¶10 In its written order terminating Father’s parental rights, the juvenile court acknowledged that the Medical Evaluation “was performed at the request of an insurance company opposing [Father’s] worker’s compensation benefits.” Thus, the court determined, “the analysis and conclusions of [the Medical Evaluation] were likely to be biased,” and the court “gave them no weight in reaching its decision.” However, the court observed that the Medical Evaluation also contained “a compilation of [Father’s] medical history that was a recitation of treatment notes from other treatment providers.” The court found that “this section of the evaluation was sufficiently objective to be reliable and useful in understanding the context and history of the medical treatment [Father] received for his work injury.” The court stated that it “did rely on Dr. Mattingly’s compilation of [Father’s] medical records” to assess Father’s medical defense “that he was using prescription medications for medical reasons.” In its written findings, the juvenile court referred to the medical history from the Medical Evaluation numerous times and concluded that Father “is a drug addict.”
¶11 The juvenile court terminated Father’s parental rights based on five different grounds. The court found that (1) Father had neglected the children “by exposing them to incidents of domestic violence, by not attending to the children’s needs, by not providing them a safe and stable home environment, and by exposing them to drug use”; (2) Father was an unfit or incompetent parent based on his “serious substance abuse problem”; (3) the children had been in an out-of-home placement, and Father “has substantially neglected, or has been unable or unwilling to remedy the circumstances that cause[d] the children to be in an out-of-home placement, and there is a substantial likelihood that [Father] will not be capable of exercising proper and effective parental care in the near future”;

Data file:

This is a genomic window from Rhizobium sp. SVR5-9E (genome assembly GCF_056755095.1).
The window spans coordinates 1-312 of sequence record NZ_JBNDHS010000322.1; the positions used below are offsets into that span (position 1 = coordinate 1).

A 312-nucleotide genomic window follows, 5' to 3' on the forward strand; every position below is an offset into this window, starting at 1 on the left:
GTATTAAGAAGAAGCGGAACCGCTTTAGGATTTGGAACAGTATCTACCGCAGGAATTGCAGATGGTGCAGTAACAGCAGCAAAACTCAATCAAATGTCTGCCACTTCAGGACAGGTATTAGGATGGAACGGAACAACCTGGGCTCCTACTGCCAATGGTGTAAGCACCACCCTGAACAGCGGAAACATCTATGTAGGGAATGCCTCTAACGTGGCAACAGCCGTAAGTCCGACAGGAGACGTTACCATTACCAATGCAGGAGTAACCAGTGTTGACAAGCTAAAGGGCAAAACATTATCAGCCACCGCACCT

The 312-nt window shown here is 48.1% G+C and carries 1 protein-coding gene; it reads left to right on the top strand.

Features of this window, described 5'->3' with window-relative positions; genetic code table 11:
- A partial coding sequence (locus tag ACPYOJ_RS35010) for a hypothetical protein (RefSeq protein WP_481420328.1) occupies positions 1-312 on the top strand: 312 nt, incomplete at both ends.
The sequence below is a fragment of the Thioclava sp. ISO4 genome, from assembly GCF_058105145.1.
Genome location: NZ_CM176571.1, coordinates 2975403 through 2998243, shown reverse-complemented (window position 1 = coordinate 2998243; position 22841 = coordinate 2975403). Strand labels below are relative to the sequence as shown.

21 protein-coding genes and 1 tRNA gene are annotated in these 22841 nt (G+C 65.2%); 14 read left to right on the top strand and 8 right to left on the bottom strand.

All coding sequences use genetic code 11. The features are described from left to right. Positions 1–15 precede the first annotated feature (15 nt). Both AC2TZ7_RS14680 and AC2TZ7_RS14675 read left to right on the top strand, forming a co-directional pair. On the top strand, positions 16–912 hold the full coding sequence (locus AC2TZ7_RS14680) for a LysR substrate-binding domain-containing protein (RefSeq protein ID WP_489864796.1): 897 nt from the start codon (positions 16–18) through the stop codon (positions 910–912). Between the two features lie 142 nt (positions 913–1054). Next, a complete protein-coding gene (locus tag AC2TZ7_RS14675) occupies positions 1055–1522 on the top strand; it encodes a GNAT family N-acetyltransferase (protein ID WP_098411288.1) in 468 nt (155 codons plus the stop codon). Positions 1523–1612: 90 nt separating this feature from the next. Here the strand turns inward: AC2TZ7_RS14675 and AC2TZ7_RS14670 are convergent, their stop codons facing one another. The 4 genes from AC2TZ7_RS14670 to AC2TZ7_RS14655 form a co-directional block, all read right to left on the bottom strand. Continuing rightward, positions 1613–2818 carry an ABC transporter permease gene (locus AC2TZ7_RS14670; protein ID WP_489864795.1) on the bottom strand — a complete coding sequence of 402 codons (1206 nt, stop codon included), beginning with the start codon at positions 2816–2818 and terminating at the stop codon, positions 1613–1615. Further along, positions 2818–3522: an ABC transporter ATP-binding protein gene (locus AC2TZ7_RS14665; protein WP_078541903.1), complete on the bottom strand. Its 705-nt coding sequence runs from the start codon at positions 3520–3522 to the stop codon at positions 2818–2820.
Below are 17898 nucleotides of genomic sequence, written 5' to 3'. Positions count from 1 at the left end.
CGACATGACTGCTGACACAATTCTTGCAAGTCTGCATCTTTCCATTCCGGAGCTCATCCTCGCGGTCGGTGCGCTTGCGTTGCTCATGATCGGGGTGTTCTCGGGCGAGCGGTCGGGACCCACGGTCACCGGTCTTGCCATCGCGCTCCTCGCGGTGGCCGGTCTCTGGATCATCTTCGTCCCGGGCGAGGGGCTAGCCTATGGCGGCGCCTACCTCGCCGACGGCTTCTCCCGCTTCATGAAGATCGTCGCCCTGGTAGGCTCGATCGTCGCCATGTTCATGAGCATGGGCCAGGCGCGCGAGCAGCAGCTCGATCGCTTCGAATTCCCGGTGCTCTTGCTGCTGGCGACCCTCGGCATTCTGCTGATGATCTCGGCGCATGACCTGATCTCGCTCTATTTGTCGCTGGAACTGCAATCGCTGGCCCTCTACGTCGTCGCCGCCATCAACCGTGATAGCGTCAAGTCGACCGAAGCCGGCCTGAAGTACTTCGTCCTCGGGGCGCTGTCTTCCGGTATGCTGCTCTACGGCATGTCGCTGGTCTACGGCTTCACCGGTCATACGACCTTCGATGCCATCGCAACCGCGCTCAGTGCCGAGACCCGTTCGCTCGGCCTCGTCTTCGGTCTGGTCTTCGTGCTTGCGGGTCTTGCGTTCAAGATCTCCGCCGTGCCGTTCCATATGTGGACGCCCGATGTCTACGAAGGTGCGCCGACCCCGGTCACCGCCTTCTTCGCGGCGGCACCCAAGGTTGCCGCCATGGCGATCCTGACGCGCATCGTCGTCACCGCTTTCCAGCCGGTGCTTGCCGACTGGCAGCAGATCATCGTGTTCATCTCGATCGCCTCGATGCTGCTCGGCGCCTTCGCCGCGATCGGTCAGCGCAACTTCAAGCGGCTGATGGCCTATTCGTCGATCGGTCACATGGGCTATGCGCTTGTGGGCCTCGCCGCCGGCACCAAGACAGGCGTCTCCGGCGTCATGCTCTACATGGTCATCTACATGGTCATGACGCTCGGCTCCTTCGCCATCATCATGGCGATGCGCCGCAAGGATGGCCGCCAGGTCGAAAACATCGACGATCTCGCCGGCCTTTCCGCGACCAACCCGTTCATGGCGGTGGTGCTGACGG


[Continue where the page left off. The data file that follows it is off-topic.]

(4) Father had failed to make a parental adjustment “in that [he] was not able to achieve the goals of the DCFS service plan and demonstrate he could be a responsible parent”; and (5) Father had made “insufficient efforts . . . to support the children, to prevent further neglect of them, to eliminate the risk of serious harm to the children, and to avoid being an unfit parent.” The juvenile court also found that it was “strictly necessary” and in the best interests of the children to terminate Father’s parental rights.